Excursions in and about Newfoundland, During the Years 1839 and 1840

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Cambridge University Press, May 11, 2011 - History - 338 pages
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Joseph Beete Jukes (1811-1869) was a geologist who studied at Cambridge under the famous Adam Sedgwick (1785-1873) and eventually became a prominent member of the Geological Survey of Great Britain. In 1839, after many field expeditions in England, he was appointed to a survey of Newfoundland, a place about which he had until then been in 'utter ignorance'. The explorers failed to find the hoped-for mineral wealth they had been sent to prospect for, and returned to Britain. In 1841 Jukes joined the H.M.S. Fly as a naturalist for an upcoming expedition to chart the coasts of Australia and New Guinea. The Fly set sail for the Pacific in 1842, the year in which this two-volume account of Jukes' Newfoundland experiences was published. Volume 1 describes Jukes' arrival in Newfoundland, its rugged landscapes, and life in the fishing communities of this harsh North Atlantic outpost.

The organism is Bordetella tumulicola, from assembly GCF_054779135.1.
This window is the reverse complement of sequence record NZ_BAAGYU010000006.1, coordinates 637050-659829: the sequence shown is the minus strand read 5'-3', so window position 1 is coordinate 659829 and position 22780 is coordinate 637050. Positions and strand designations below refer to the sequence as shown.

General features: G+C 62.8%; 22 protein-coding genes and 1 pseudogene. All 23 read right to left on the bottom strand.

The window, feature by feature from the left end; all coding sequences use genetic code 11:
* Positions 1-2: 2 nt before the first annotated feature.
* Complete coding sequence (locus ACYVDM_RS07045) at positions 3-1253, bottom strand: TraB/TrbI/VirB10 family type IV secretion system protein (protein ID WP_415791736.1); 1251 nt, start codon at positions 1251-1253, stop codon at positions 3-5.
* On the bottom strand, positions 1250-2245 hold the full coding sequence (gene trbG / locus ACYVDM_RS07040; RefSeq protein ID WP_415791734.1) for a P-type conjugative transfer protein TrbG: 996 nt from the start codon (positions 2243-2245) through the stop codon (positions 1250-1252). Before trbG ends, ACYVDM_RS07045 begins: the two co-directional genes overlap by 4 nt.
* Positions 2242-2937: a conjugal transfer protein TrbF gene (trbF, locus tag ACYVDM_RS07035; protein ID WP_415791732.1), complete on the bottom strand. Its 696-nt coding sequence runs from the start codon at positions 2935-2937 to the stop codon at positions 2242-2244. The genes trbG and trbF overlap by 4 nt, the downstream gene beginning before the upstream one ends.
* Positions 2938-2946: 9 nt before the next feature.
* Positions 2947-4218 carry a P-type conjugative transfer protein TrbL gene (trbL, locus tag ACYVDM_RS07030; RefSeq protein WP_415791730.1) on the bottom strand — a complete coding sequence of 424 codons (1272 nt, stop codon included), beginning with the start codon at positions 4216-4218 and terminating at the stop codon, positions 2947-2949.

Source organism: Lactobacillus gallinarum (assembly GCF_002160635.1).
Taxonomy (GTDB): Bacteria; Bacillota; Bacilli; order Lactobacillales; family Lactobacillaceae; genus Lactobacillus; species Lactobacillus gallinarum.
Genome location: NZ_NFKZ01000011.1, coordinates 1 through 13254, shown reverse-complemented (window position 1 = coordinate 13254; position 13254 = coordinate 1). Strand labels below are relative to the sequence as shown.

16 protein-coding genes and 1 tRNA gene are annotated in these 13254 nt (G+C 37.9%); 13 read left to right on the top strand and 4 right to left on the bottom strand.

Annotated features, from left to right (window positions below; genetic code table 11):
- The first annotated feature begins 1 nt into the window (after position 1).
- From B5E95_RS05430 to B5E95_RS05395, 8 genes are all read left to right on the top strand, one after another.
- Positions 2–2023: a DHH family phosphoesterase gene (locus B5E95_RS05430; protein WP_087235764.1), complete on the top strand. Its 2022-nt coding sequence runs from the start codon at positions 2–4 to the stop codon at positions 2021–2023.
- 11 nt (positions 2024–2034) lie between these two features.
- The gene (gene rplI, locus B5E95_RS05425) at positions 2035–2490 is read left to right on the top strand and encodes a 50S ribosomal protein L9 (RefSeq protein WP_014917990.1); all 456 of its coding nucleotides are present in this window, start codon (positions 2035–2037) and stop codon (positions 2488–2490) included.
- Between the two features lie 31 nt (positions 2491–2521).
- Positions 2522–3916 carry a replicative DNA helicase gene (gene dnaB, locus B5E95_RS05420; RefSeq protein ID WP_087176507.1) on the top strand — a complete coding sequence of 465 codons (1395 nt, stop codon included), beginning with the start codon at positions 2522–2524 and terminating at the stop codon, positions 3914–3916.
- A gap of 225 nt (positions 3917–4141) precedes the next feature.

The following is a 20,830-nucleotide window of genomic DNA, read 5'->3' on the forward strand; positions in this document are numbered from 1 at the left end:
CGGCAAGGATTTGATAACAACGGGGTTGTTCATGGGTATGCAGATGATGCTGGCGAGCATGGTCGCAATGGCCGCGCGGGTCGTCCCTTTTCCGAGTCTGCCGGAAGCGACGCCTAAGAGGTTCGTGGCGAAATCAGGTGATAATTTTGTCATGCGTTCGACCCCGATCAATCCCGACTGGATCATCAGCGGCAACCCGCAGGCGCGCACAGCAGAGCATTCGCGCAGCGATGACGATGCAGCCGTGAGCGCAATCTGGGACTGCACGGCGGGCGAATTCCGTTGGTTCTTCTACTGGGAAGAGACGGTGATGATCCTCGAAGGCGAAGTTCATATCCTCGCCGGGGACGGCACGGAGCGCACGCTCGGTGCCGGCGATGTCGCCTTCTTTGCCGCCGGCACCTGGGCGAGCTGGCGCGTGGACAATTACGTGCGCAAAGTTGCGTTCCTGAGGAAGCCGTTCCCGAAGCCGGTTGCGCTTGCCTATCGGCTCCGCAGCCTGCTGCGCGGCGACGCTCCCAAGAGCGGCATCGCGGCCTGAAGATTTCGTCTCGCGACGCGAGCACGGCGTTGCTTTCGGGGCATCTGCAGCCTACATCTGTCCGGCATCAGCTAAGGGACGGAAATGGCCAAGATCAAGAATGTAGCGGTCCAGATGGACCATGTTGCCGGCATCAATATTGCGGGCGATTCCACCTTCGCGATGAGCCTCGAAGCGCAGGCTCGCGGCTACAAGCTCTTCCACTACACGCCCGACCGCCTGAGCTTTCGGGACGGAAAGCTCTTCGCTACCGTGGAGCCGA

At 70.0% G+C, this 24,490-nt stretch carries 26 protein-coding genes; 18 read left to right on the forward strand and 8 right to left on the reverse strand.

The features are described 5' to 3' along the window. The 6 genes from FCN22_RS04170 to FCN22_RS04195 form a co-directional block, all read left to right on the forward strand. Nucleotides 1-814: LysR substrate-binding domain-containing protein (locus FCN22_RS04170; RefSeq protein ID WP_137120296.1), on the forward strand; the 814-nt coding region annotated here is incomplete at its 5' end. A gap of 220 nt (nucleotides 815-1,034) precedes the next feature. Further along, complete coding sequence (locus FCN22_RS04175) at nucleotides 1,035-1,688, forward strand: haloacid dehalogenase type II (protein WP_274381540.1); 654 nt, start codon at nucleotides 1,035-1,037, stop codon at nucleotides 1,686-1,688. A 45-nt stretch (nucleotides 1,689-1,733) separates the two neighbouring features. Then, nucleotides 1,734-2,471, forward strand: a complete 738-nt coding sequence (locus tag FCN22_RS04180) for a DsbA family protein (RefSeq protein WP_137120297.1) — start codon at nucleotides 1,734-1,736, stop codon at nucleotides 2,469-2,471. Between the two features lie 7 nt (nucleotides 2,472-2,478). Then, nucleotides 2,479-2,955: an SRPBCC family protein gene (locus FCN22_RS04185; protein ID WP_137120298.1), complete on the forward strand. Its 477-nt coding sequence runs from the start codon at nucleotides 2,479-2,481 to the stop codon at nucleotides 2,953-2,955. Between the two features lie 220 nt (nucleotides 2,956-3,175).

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Contents

Departure from I iverpoolFalling in with IceLanding
1
CHAPTER
37
CHAPTER
85
CHAPTER IV
118
Raised BeachCrabs RiverA bed of CoalSouth side
156
CHAPTER VI
182
CHAPTER VIII
250
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